Scottish Welfare Fund review: final report - data analysis appendix

An appendix to the main report of the review of the Scottish Welfare Fund, containing technical detail of the secondary analysis.


This report covers the data analysis as part of the review of the Scottish Welfare Fund (SWF), or 'the Fund', drawing on:

  • Analysis of routine quantitative monitoring data, collected by local authorities and collated by the Scottish Government
  • Contextual data analysis of official sources including data from the DWP, data from food banks, survey data and population data
  • Data provided by the Scottish Prison Service and the Scottish Public Service Ombudsman.

This is an appendix to the main report of the review, which draws together the findings of the secondary data analysis with the findings of the evidence review, survey of local authorities and qualitative research with applicants, local authority staff and other key stakeholders. It should be read and interpreted alongside that report.

Increased need and demand for the Fund

Providing a definitive measure of underlying need for the SWF is challenging – there are various indicators of extreme financial hardship, but none of these neatly align with the eligibility criteria for the SWF. Analysis of food bank, destitution and Scottish Household Survey data indicates that far more households access food banks than access the SWF but the proportion accessing Crisis Grants is considerably higher than estimates of destitution and of being in 'deep financial trouble'. Meanwhile, the National Institute of Economic and Social Research (NIESR) have estimated that destitution could increase by 30% in the next financial year. While the evidence reviewed identifies the changes to the welfare system as the root cause of increased food poverty and destitution, the Scottish Welfare Fund is identified as providing a desperately needed and vital safety net.

The data analysis shows increased demand for the SWF. The number of applications for Crisis Grants increased by 134% from 2013/14 to 2021/22, while applications for Community Care Grants also increased by 51% over the same period.

Purpose under pressure

The increased volume of applications to the SWF, and in particular the increased volume of repeat applications puts the original purpose of the Fund under pressure. The Fund is intended to address one-off need. However, repeat applications for Crisis Grants have increased from 56% of applications in 2014/15 to 80% by 2021/22, while repeat awards have also increased, from 49% in 2014/15 to 68% in 2021/22.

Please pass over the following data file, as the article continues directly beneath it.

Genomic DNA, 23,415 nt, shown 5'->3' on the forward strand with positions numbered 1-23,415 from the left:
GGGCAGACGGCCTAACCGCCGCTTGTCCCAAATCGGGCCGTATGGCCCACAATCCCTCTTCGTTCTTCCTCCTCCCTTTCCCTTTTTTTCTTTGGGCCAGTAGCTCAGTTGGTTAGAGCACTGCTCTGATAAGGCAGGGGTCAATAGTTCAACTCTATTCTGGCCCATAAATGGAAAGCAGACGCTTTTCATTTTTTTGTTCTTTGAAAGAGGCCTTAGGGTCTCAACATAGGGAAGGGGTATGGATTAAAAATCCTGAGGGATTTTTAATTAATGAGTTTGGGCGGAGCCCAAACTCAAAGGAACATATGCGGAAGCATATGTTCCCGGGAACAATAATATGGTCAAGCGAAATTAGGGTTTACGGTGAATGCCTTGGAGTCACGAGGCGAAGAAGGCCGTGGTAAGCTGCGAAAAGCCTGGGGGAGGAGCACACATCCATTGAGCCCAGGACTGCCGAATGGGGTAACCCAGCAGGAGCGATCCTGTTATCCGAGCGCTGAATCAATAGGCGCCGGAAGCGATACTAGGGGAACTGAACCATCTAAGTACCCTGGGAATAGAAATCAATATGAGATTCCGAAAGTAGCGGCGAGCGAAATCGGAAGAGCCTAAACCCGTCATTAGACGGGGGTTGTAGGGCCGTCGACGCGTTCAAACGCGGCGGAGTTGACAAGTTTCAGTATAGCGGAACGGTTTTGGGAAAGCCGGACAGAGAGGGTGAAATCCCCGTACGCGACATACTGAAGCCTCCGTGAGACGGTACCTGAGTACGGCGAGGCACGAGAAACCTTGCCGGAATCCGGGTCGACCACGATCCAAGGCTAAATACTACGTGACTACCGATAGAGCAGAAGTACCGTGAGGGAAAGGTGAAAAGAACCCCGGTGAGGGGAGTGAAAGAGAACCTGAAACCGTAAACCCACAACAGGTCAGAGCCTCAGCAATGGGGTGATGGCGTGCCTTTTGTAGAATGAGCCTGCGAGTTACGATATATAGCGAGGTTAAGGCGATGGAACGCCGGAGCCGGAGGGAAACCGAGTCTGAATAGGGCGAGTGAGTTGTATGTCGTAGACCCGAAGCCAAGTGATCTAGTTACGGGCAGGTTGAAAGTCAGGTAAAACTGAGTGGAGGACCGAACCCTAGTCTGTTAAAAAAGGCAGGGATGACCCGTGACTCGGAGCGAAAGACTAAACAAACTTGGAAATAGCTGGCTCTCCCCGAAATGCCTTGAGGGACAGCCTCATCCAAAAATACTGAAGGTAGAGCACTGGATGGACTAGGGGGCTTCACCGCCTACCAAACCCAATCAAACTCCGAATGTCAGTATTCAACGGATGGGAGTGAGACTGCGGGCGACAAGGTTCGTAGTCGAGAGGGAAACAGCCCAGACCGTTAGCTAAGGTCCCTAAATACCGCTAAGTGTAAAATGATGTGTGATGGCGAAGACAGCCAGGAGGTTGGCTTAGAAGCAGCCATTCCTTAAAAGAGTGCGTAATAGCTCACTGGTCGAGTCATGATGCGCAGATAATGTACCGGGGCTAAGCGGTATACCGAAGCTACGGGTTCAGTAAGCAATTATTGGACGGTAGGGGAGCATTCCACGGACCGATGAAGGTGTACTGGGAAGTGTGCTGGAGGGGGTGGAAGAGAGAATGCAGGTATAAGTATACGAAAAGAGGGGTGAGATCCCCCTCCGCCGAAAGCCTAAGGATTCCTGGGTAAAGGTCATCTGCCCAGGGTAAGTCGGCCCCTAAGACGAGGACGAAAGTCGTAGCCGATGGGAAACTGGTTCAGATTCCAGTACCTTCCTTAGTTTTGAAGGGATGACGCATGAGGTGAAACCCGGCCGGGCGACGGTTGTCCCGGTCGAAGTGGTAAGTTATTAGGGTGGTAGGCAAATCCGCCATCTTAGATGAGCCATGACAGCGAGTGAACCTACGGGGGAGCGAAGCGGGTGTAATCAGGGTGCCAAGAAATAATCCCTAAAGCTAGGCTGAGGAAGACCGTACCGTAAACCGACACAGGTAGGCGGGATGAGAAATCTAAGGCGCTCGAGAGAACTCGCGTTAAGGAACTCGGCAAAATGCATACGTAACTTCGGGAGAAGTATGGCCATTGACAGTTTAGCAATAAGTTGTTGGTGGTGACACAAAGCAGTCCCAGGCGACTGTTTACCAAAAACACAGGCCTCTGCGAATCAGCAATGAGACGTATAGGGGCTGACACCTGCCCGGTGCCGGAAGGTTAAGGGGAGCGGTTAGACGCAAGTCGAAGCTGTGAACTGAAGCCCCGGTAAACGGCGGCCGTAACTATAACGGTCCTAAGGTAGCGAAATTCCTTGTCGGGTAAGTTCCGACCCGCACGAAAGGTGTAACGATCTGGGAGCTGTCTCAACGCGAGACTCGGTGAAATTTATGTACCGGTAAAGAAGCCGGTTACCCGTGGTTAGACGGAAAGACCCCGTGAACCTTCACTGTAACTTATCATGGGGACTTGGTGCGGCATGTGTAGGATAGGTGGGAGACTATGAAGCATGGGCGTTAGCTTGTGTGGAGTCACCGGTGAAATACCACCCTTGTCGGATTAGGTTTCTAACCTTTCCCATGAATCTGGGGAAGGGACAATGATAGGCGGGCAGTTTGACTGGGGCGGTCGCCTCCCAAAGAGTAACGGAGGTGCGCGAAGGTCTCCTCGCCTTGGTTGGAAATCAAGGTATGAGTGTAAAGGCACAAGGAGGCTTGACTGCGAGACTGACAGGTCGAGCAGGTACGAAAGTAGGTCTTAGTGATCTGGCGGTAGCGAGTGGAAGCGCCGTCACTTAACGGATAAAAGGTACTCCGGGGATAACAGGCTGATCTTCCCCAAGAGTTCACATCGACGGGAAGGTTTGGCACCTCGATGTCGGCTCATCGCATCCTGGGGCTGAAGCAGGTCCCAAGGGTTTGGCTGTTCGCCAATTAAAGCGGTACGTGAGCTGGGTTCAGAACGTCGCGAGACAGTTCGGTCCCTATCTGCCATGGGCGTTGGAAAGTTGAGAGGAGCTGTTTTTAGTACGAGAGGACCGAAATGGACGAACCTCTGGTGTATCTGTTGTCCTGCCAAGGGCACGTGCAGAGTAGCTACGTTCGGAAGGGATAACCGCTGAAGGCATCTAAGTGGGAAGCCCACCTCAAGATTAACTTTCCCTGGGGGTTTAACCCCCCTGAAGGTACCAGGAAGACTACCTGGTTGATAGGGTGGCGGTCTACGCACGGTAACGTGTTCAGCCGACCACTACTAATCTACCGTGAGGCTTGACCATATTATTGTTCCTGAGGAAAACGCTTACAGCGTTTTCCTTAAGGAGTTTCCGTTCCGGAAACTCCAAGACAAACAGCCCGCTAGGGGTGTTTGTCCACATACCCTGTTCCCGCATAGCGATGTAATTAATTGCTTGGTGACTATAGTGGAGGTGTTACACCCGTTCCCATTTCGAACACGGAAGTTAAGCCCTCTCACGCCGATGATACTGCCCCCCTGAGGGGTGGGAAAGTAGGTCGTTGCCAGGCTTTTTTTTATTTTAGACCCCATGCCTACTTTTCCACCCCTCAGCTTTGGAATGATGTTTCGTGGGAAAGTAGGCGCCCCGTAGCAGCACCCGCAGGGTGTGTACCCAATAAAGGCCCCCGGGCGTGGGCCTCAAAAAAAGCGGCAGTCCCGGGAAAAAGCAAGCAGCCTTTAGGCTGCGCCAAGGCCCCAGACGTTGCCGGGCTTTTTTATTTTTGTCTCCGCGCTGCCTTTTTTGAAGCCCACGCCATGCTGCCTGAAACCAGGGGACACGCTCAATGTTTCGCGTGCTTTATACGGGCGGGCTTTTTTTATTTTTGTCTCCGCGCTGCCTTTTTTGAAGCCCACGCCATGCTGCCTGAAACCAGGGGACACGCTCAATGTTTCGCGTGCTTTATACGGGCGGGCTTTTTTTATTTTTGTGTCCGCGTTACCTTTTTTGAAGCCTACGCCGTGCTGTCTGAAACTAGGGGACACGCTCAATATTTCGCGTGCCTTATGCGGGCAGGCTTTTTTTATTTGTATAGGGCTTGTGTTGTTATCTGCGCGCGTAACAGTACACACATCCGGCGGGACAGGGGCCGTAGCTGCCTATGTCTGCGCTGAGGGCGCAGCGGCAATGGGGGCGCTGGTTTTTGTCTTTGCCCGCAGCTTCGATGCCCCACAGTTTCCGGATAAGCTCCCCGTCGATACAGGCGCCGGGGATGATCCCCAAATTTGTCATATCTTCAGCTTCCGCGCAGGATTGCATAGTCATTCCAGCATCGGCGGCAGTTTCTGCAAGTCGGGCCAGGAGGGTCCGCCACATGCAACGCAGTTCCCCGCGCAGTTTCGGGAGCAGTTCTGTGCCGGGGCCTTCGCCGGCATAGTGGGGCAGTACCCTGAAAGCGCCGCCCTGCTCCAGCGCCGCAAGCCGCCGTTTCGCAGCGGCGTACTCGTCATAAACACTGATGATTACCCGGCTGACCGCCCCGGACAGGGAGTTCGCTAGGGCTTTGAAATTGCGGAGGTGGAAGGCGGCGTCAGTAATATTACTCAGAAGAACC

Challenges of delivering a discretionary fund in a consistent manner

The guidance on delivery allows for "extensive discretion" over how the scheme is delivered across areas. Data from local authorities highlights that different areas do take varying approaches to the operation of the Fund.

Assessing whether differences in the data for different local authorities reflect appropriate local discretion or whether they may have implications for fairness of process and outcome for applicants is challenging. There are certainly examples that appear to fall into the former category – for example, analysis of monitoring data showed wide variation in the level of referrals recorded by different areas, but as those making fewer referrals includes some locations with higher levels of successful awards, lower referrals may be associated with a lower perceived need for alternative assistance. It is also unclear the extent to which these differences in reported referrals reflect differences in recording practices rather than actual variations in referral levels.

However, a key finding from the analysis of monitoring data is that local authority is an important predictor of whether or not applicants are granted either Crisis Grants or Community Care Grants even after other factors (such as their reasons for applying, their personal characteristics, mode of application, etc.) are taken into account.

Assessing whether these differences reflect appropriate local discretion or whether they may have implications for fairness of process and outcome for applicants is challenging. However, there was some evidence of differences between areas in assessment and/or recording practices which seem unlikely to reflect different priority levels or local needs, including variations in the level of applications rejected as 'incomplete'.